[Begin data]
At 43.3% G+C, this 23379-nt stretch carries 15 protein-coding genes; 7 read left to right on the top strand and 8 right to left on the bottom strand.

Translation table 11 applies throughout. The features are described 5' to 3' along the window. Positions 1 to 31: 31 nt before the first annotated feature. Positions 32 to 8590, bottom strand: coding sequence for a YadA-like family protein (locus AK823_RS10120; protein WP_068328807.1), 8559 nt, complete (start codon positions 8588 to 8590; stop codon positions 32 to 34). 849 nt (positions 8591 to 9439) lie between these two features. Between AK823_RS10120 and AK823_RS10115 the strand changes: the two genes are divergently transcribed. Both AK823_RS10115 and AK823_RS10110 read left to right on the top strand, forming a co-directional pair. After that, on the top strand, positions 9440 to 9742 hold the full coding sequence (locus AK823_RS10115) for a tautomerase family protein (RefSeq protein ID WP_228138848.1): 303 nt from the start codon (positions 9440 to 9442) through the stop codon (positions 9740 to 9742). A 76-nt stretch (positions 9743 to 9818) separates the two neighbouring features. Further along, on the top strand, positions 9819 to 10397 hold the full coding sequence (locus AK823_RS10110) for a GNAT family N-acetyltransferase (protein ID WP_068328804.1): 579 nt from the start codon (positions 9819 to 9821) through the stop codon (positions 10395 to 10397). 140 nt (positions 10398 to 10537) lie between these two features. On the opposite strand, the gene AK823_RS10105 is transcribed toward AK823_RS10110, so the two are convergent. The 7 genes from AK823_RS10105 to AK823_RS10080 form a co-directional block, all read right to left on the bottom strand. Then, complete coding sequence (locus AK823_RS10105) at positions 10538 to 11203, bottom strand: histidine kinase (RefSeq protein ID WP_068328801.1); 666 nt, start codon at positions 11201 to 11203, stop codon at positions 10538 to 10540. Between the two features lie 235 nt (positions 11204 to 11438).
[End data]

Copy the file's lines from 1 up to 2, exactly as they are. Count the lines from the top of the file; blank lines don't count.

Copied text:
At 43.3% G+C, this 23379-nt stretch carries 15 protein-coding genes; 7 read left to right on the top strand and 8 right to left on the bottom strand.

Translation table 11 applies throughout. The features are described 5' to 3' along the window. Positions 1 to 31: 31 nt before the first annotated feature. Positions 32 to 8590, bottom strand: coding sequence for a YadA-like family protein (locus AK823_RS10120; protein WP_068328807.1), 8559 nt, complete (start codon positions 8588 to 8590; stop codon positions 32 to 34). 849 nt (positions 8591 to 9439) lie between these two features. Between AK823_RS10120 and AK823_RS10115 the strand changes: the two genes are divergently transcribed. Both AK823_RS10115 and AK823_RS10110 read left to right on the top strand, forming a co-directional pair. After that, on the top strand, positions 9440 to 9742 hold the full coding sequence (locus AK823_RS10115) for a tautomerase family protein (RefSeq protein ID WP_228138848.1): 303 nt from the start codon (positions 9440 to 9442) through the stop codon (positions 9740 to 9742). A 76-nt stretch (positions 9743 to 9818) separates the two neighbouring features. Further along, on the top strand, positions 9819 to 10397 hold the full coding sequence (locus AK823_RS10110) for a GNAT family N-acetyltransferase (protein ID WP_068328804.1): 579 nt from the start codon (positions 9819 to 9821) through the stop codon (positions 10395 to 10397). 140 nt (positions 10398 to 10537) lie between these two features. On the opposite strand, the gene AK823_RS10105 is transcribed toward AK823_RS10110, so the two are convergent. The 7 genes from AK823_RS10105 to AK823_RS10080 form a co-directional block, all read right to left on the bottom strand. Then, complete coding sequence (locus AK823_RS10105) at positions 10538 to 11203, bottom strand: histidine kinase (RefSeq protein ID WP_068328801.1); 666 nt, start codon at positions 11201 to 11203, stop codon at positions 10538 to 10540. Between the two features lie 235 nt (positions 11204 to 11438).